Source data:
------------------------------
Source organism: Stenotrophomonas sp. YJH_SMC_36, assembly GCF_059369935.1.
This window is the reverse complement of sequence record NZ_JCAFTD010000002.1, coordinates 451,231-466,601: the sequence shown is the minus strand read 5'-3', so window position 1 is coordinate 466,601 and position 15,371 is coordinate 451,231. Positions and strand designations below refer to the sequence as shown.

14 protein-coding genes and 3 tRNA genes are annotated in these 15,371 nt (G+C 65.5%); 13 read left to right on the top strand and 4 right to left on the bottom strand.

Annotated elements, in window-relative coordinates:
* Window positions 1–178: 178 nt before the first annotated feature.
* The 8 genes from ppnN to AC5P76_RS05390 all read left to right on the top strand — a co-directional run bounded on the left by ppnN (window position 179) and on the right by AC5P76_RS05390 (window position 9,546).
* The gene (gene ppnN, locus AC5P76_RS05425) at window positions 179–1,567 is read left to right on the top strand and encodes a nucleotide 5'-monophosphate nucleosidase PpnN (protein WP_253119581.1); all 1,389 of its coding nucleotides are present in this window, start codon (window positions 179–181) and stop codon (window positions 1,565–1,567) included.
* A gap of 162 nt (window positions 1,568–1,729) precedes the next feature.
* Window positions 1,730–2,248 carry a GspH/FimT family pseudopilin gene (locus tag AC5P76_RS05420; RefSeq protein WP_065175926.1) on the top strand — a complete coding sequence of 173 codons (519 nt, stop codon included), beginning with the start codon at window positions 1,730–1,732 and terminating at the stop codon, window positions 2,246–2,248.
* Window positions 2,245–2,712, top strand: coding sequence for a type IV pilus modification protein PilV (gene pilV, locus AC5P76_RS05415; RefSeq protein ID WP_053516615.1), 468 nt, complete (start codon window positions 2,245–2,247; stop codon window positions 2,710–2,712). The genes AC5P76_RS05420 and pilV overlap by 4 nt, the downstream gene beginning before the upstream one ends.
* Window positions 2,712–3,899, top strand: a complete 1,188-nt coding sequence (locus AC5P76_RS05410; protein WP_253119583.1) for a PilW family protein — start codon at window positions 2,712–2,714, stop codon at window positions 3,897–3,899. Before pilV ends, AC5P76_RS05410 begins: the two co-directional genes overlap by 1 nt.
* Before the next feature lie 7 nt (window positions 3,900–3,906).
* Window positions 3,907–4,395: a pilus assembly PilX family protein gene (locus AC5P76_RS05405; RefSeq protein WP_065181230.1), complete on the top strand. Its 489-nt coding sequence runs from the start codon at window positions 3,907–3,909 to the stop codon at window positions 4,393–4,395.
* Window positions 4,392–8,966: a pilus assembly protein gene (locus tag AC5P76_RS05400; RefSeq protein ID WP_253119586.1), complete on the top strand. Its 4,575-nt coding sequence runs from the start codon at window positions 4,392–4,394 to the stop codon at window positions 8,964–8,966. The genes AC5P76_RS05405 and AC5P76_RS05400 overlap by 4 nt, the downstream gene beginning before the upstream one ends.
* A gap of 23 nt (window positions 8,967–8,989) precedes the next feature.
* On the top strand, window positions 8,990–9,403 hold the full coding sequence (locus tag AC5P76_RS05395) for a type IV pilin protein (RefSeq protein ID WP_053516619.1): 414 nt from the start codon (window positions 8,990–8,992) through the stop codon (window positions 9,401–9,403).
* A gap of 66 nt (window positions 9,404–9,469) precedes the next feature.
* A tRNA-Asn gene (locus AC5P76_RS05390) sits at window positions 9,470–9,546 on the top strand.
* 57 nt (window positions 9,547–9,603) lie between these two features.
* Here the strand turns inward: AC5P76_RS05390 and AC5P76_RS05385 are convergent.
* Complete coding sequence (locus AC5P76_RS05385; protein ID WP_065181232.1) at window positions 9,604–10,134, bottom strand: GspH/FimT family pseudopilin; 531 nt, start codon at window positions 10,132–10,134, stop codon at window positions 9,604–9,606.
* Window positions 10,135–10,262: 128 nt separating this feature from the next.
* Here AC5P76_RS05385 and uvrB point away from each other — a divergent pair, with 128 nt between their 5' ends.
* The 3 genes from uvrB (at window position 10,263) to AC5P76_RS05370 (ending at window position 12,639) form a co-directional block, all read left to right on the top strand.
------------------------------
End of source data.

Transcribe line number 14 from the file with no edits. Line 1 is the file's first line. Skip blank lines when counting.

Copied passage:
* Window positions 4,392–8,966: a pilus assembly protein gene (locus tag AC5P76_RS05400; RefSeq protein ID WP_253119586.1), complete on the top strand. Its 4,575-nt coding sequence runs from the start codon at window positions 4,392–4,394 to the stop codon at window positions 8,964–8,966. The genes AC5P76_RS05405 and AC5P76_RS05400 overlap by 4 nt, the downstream gene beginning before the upstream one ends.